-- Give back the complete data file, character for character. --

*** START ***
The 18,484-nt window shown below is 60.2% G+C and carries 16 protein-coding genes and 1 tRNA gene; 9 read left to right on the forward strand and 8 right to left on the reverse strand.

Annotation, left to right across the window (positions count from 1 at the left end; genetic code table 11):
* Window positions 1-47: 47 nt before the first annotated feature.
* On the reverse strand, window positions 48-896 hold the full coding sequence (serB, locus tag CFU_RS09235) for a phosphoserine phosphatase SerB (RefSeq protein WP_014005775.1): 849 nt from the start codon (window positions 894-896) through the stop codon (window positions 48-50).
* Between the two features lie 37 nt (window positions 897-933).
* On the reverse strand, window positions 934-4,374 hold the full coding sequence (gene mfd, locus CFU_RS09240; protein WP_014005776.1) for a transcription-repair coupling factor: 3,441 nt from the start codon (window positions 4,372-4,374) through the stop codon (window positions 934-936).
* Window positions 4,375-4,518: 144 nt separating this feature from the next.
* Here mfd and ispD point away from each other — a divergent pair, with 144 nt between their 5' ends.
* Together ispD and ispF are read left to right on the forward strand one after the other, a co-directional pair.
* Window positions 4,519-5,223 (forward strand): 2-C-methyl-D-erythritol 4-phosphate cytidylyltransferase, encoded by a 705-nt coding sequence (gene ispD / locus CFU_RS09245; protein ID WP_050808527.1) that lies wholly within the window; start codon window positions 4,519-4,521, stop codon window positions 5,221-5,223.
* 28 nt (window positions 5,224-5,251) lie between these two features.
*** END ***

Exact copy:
The 18,484-nt window shown below is 60.2% G+C and carries 16 protein-coding genes and 1 tRNA gene; 9 read left to right on the forward strand and 8 right to left on the reverse strand.

Annotation, left to right across the window (positions count from 1 at the left end; genetic code table 11):
* Window positions 1-47: 47 nt before the first annotated feature.
* On the reverse strand, window positions 48-896 hold the full coding sequence (serB, locus tag CFU_RS09235) for a phosphoserine phosphatase SerB (RefSeq protein WP_014005775.1): 849 nt from the start codon (window positions 894-896) through the stop codon (window positions 48-50).
* Between the two features lie 37 nt (window positions 897-933).
* On the reverse strand, window positions 934-4,374 hold the full coding sequence (gene mfd, locus CFU_RS09240; protein WP_014005776.1) for a transcription-repair coupling factor: 3,441 nt from the start codon (window positions 4,372-4,374) through the stop codon (window positions 934-936).
* Window positions 4,375-4,518: 144 nt separating this feature from the next.
* Here mfd and ispD point away from each other — a divergent pair, with 144 nt between their 5' ends.
* Together ispD and ispF are read left to right on the forward strand one after the other, a co-directional pair.
* Window positions 4,519-5,223 (forward strand): 2-C-methyl-D-erythritol 4-phosphate cytidylyltransferase, encoded by a 705-nt coding sequence (gene ispD / locus CFU_RS09245; protein ID WP_050808527.1) that lies wholly within the window; start codon window positions 4,519-4,521, stop codon window positions 5,221-5,223.
* 28 nt (window positions 5,224-5,251) lie between these two features.